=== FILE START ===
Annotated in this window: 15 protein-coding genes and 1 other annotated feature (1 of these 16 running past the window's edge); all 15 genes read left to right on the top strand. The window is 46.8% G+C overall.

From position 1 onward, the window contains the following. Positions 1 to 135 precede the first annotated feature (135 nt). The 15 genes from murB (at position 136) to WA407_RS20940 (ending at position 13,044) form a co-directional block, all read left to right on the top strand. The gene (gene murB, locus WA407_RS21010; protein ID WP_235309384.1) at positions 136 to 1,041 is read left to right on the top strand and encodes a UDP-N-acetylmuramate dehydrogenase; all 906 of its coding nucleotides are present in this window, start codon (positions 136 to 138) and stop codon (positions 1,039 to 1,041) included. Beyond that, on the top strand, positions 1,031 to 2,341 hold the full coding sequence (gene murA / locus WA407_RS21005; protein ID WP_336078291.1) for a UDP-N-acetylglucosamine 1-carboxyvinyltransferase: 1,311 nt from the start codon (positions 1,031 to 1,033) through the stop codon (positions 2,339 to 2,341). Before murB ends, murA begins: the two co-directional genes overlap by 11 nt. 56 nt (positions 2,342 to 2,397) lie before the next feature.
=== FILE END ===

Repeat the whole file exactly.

Annotated in this window: 15 protein-coding genes and 1 other annotated feature (1 of these 16 running past the window's edge); all 15 genes read left to right on the top strand. The window is 46.8% G+C overall.

From position 1 onward, the window contains the following. Positions 1 to 135 precede the first annotated feature (135 nt). The 15 genes from murB (at position 136) to WA407_RS20940 (ending at position 13,044) form a co-directional block, all read left to right on the top strand. The gene (gene murB, locus WA407_RS21010; protein ID WP_235309384.1) at positions 136 to 1,041 is read left to right on the top strand and encodes a UDP-N-acetylmuramate dehydrogenase; all 906 of its coding nucleotides are present in this window, start codon (positions 136 to 138) and stop codon (positions 1,039 to 1,041) included. Beyond that, on the top strand, positions 1,031 to 2,341 hold the full coding sequence (gene murA / locus WA407_RS21005; protein ID WP_336078291.1) for a UDP-N-acetylglucosamine 1-carboxyvinyltransferase: 1,311 nt from the start codon (positions 1,031 to 1,033) through the stop codon (positions 2,339 to 2,341). Before murB ends, murA begins: the two co-directional genes overlap by 11 nt. 56 nt (positions 2,342 to 2,397) lie before the next feature.